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54. I find the hardest part in solving a word problem is writing the equation that models the verbal conditions.

55. After a 35% reduction, a computer’s price is $780, so I determined the original price, by solving

56. When I use the square root property to determine the length of a right triangle’s side, I don’t even bother to list the negative square root.

57. The perimeter of a plot of land in the shape of a right triangle is 12 miles. If one leg of the triangle exceeds the other leg by 1 mile, find the length of each boundary of the land.

58. The price of a dress is reduced by 40%. When the dress still does not sell, it is reduced by 40% of the reduced price. If the price of the dress after both reductions is $72, what was the original price?

59. In a film, the actor Charles Coburn plays an elderly “uncle” character criticized for marrying a woman when he is 3 times her age. He wittily replies, “Ah, but in 20 years time I shall only be twice her age.” How old is the “uncle” and the woman?

60. Suppose that we agree to pay you 8¢ for every problem in this chapter that you solve correctly and fine you 5¢ for every problem done incorrectly. If at the end of 26 problems we do not owe each other any money, how many problems did you solve correctly?

61. It was wartime when the Ricardos found out Mrs. Ricardo was pregnant. Ricky Ricardo was drafted and made out a will, deciding that $14,000 in a savings account was to be divided between his wife and his child-to-be. Rather strangely, and certainly with gender bias, Ricky stipulated that if the child were a boy, he would get twice the amount of the mother’s portion. If it were a girl, the mother would get twice the amount the girl was to receive. We’ll never know what Ricky was thinking of, for (as fate would have it) he did not return from war. Mrs. Ricardo gave birth to twins—a boy and a girl. How was the money divided?

x - 0.35 = 780.x,

114 Chapter P Prerequisites: Fundamental Concepts of Algebra

62. A thief steals a number of rare plants from a nursery. On the way out, the thief meets three security guards, one after another. To each security guard, the thief is forced to give one-half the plants that he still has, plus 2 more. Finally, the thief leaves the nursery with 1 lone palm. How many plants were originally stolen?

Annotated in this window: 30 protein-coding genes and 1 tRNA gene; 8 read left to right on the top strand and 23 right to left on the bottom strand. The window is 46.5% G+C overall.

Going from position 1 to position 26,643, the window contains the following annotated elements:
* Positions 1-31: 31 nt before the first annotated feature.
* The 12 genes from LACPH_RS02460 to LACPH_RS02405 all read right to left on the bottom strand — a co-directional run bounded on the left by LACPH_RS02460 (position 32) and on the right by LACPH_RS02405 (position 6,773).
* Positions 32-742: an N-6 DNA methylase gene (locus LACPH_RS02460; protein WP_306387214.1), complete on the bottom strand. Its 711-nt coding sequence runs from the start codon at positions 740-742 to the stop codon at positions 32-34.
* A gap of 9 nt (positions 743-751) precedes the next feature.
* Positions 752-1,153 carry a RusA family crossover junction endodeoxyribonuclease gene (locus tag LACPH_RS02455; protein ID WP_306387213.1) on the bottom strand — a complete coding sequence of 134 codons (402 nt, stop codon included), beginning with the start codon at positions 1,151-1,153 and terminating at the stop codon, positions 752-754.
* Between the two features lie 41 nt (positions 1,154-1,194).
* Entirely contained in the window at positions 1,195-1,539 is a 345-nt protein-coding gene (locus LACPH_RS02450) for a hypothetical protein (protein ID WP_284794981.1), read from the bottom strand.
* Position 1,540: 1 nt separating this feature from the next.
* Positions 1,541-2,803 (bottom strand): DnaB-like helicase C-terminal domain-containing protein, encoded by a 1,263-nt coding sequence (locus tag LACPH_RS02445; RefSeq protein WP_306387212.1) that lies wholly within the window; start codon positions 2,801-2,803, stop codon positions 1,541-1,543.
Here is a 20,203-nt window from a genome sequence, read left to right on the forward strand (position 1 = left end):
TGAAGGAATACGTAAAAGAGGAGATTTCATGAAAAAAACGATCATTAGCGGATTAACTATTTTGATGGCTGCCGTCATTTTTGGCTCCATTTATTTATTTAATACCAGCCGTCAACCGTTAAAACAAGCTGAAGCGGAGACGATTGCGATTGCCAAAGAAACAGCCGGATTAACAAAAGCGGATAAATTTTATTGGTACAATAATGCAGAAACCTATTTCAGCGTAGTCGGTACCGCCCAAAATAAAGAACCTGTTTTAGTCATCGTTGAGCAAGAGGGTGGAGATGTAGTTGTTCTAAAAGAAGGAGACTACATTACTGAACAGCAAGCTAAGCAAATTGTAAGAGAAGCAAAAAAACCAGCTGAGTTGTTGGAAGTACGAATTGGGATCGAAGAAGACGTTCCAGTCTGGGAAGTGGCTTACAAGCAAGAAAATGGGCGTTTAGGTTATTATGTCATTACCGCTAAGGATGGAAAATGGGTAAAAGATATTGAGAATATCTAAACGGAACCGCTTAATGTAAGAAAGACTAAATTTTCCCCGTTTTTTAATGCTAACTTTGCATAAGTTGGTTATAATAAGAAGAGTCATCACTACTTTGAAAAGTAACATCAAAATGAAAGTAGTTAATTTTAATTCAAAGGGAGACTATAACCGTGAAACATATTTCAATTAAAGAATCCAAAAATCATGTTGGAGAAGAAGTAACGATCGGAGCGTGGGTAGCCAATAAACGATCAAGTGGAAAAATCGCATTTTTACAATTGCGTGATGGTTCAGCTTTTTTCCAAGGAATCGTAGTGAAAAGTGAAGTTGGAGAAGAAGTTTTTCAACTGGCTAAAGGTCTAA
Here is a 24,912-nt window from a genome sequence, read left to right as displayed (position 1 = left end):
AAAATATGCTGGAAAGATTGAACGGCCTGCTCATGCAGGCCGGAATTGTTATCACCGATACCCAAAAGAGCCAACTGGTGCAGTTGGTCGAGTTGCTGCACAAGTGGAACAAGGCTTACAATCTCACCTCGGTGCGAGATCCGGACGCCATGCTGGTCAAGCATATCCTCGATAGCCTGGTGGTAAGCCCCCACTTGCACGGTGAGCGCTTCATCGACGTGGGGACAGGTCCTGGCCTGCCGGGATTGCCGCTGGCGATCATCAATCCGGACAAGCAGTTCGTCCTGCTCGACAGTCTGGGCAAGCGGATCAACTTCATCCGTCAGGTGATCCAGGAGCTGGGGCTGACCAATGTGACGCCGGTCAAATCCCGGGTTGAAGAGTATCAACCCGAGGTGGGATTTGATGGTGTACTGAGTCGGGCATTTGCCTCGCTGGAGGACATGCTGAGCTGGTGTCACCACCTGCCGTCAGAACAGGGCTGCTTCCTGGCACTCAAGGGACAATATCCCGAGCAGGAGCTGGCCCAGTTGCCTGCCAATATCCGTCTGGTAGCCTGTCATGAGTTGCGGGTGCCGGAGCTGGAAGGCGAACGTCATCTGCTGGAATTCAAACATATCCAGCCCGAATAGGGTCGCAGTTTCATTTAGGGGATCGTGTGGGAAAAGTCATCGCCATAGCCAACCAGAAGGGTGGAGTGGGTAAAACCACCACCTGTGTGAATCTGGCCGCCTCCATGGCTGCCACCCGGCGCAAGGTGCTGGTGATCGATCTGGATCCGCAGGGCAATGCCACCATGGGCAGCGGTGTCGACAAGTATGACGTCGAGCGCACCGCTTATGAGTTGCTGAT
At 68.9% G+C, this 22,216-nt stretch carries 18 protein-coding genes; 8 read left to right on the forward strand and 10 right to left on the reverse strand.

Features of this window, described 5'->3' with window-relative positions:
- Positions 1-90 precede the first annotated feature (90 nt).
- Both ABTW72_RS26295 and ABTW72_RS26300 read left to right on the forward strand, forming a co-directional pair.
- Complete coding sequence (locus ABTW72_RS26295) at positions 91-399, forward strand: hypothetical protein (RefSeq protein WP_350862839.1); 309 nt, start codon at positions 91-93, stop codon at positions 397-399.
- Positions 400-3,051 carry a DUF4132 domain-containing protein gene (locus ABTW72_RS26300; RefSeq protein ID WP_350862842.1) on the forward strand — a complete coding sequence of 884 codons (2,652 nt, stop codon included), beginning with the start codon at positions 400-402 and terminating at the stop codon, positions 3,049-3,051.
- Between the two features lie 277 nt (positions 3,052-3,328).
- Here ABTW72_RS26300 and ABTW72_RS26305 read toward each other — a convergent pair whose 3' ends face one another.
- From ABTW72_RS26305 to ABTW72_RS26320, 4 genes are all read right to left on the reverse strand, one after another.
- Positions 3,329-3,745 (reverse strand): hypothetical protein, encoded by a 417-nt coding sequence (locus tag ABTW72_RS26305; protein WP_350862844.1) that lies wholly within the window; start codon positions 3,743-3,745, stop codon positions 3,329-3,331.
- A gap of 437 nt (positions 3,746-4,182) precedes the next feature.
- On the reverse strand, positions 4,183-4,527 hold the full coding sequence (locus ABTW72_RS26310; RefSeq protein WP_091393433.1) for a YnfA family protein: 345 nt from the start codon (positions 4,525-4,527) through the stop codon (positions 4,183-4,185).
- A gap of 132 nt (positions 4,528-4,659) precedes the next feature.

Group Exercise 63. One of the best ways to learn how to solve a word problem in

algebra is to design word problems of your own. Creating a word problem makes you very aware of precisely how much information is needed to solve the problem. You must also focus on the best way to present information to a reader and on how much information to give. As you write your problem, you gain skills that will help you solve problems created by others.

The group should design five different word problems that can be solved using equations. All of the problems should be on different topics. For example, the group should not have more than one problem on the perimeter of a rectangle. The group should turn in both the problems and their algebraic solutions.

(If you’re not sure where to begin, consider the graph for Exercises 5–6 and the data that we did not use regarding attitudes about women in combat.)

Preview Exercises Exercises 64–66 will help you prepare for the material covered in the next section.

64. Is a solution of

65. Solve:

66. Solve: x + 3

4 =

x - 2 3

+ 1 4

.

-2x - 4 = x + 5.

3 - 2x … 11?-1

P.9 Linear Inequalities and Absolute Value Inequalities

Rent-a-Heap, a car rental com-pany, charges $125 per week plus $0.20 per mile to rent one of their cars. Suppose you are limited by how much money you can spend for the week: You can spend at most $335. If we let represent the number of miles you drive the heap in a week, we can write an inequality that models the given conditions:

x

Objectives

� Use interval notation. � Find intersections and unions

of intervals.

� Solve linear inequalities. � Solve compound inequalities. � Solve absolute value

inequalities.

Sec t i on

the charge of $0.20 per mile

for x miles

must be less than

or equal to The weekly

charge of $125

125 + 0.20x � 335.

plus $335.

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Section P.9 Linear Inequalities and Absolute Value Inequalities 115

Interval Notation Graph

The open interval represents the set of real numbers between, but not including, and